And many educators would agree that when it comes to 21st-century learning, having a student-centered classroom is certainly a best practice. Whether you instruct first grade or university students, take some time to think about where you are with creating a learning space where your students have ample voice, engage frequently with each other, and are given opportunities to make choices. Guiding Questions Use these questions to reflect on the learning environment you design for students:

50 Alternatives To Lecturing. 50 Alternatives To Lecturing by TeachThought Staff Ed note: This post is promoted by SEU’S online masters in education programs.

50 Alternatives To Lecturing

SEU simply asked us to write about how learning is changing and the updated kinds of things teachers need to know, and to let you know about their program. So here we are.

Skills v content

The Inside-Out School: A 21st Century Learning Model. The Inside-Out School: A 21st Century Learning Model by Terry Heick As a follow-up to our 9 Characteristics of 21st Century Learning we developed in 2009, we have developed an updated framework, The Inside-Out Learning Model.

The Inside-Out School: A 21st Century Learning Model

The goal of the model is simple enough–not pure academic proficiency, but instead authentic self-knowledge, diverse local and global interdependence, adaptive critical thinking, and adaptive media literacy. Changing What We Teach. Deeper Learning Video Series (Deeper Learning) Are Schools Prepared For Great Teachers?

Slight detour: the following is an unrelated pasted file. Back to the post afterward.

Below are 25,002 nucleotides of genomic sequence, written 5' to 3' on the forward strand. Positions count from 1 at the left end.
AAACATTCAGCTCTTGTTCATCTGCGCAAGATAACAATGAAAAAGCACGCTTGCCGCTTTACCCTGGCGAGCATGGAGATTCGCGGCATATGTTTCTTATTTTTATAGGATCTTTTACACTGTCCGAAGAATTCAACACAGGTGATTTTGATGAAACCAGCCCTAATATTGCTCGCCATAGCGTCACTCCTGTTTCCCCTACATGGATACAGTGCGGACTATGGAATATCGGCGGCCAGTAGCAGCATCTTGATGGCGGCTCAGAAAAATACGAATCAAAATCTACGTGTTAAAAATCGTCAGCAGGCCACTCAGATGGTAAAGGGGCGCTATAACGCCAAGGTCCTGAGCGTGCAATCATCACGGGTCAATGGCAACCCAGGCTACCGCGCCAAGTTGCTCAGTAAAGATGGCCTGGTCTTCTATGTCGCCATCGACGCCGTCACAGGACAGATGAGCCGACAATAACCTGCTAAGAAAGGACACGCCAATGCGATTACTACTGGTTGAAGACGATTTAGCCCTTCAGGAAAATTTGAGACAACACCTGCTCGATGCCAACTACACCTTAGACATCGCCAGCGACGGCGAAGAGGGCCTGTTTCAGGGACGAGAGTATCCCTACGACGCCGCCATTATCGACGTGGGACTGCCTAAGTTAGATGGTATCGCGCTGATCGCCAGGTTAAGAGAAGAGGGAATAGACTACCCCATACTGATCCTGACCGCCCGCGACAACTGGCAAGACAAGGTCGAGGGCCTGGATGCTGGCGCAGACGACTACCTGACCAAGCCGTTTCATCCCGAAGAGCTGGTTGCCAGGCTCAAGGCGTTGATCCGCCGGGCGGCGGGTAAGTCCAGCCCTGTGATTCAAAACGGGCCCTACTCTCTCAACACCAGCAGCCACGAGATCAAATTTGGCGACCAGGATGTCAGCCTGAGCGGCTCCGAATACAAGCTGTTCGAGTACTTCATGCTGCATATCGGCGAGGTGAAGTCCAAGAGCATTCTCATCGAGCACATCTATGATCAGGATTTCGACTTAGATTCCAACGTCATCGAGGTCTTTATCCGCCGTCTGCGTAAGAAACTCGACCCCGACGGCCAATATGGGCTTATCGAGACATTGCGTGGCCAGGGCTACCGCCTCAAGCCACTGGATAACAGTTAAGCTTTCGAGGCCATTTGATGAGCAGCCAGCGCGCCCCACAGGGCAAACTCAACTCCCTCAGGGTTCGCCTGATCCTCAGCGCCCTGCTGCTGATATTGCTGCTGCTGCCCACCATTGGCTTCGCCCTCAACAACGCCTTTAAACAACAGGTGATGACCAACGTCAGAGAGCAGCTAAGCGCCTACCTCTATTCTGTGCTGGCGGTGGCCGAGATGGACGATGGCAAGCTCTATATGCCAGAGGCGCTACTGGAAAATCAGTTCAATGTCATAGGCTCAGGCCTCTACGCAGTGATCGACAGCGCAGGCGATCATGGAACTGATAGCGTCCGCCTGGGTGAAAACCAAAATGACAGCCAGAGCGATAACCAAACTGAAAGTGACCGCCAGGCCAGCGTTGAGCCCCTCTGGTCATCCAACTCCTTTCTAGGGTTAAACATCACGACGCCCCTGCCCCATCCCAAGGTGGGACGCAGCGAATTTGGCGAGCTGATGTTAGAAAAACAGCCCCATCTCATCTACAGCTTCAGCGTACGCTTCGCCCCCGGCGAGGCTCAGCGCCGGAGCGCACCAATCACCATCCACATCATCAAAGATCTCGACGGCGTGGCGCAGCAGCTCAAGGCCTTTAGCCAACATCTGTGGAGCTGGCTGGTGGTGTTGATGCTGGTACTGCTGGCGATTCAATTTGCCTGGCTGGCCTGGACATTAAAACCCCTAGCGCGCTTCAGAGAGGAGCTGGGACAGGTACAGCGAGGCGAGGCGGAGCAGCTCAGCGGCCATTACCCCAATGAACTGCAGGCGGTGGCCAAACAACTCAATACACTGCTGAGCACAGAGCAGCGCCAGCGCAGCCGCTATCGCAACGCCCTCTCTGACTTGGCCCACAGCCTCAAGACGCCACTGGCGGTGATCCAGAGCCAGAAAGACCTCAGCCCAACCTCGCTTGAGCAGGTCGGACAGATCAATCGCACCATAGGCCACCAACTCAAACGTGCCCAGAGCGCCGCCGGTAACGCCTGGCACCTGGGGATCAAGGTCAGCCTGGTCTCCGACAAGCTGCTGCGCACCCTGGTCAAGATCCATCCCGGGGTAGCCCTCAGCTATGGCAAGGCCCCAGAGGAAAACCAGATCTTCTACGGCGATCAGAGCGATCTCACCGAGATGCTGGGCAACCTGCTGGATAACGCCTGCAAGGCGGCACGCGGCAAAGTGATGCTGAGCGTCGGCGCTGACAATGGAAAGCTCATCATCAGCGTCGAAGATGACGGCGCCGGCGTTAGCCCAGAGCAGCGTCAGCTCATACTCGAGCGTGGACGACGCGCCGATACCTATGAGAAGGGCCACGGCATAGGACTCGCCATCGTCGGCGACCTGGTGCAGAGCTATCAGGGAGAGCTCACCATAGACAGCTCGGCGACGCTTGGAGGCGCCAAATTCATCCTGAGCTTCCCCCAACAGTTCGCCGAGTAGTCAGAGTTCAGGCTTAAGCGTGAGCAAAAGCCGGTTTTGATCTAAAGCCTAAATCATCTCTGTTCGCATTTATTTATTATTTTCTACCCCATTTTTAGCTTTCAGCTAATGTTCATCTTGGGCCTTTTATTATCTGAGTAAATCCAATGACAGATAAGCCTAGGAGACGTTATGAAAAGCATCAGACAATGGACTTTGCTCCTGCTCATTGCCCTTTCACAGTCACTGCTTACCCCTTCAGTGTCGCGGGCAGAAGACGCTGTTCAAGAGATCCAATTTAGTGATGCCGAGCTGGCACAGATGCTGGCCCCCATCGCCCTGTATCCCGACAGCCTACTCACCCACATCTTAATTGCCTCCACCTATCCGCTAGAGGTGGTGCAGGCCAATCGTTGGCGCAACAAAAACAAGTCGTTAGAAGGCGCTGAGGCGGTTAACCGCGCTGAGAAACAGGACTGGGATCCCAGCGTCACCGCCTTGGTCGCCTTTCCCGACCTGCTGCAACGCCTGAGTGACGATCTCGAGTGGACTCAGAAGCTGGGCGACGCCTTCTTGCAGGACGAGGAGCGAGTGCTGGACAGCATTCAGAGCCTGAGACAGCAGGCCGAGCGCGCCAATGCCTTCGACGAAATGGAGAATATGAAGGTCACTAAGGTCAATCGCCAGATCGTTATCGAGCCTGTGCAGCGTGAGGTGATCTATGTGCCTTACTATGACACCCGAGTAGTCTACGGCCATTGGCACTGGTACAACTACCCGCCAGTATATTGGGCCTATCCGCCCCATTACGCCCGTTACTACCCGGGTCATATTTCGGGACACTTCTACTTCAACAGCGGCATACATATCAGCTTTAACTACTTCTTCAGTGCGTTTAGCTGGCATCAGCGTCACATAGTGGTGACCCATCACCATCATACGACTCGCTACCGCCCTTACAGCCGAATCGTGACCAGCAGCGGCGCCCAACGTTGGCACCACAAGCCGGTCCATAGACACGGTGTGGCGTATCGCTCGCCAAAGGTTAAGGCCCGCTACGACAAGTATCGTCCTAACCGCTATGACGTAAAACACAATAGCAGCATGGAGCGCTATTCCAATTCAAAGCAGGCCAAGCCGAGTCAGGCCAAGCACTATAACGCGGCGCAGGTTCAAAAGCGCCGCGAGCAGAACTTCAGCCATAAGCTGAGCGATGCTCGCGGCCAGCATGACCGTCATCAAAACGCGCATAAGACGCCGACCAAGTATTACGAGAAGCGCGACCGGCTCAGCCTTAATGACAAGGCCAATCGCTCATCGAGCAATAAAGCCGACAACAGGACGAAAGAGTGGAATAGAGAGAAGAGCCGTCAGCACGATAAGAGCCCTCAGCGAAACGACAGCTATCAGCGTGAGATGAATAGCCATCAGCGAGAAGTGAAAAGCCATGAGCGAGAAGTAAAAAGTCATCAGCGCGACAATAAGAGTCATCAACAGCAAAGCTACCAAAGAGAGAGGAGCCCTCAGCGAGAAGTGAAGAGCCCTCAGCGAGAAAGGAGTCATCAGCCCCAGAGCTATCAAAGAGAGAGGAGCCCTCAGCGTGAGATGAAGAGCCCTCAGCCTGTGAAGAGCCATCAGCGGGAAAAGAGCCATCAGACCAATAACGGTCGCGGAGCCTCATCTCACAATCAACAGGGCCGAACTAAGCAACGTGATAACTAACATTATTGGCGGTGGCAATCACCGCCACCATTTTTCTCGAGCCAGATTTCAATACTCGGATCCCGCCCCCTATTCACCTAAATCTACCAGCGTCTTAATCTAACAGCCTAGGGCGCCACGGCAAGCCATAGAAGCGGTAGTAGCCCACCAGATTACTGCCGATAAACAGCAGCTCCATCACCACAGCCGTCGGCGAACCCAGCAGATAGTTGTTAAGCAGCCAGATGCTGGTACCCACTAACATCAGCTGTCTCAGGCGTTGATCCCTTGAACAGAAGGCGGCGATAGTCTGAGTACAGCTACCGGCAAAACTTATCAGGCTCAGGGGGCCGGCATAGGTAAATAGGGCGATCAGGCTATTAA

Are Schools Prepared For Great Teachers?

Are Schools Prepared For Great Teachers?

By Terry Heick In On The Road, Jack Kerouac describes the “purity” of movement–the juxtaposition of a singular here, and a plural everywhere that create a kind of serenity. This is a purity, and most notably an enthusiasm, that we can learn from as educators. After decades of disagreement and perceived waywardness in education, recent efforts in school improvement have focused less on movement and more on standardization (a sibling of industrialization, but not necessarily a twin). Among the tactics at use here is a “guaranteed and viable curriculum, which has been recognized not just as crucial to progress, but the most crucial, with Robert Marzano calling it “the first factor, having the most impact on student achievement” among all other improvement strategies in his oft-quoted What Works in Schools.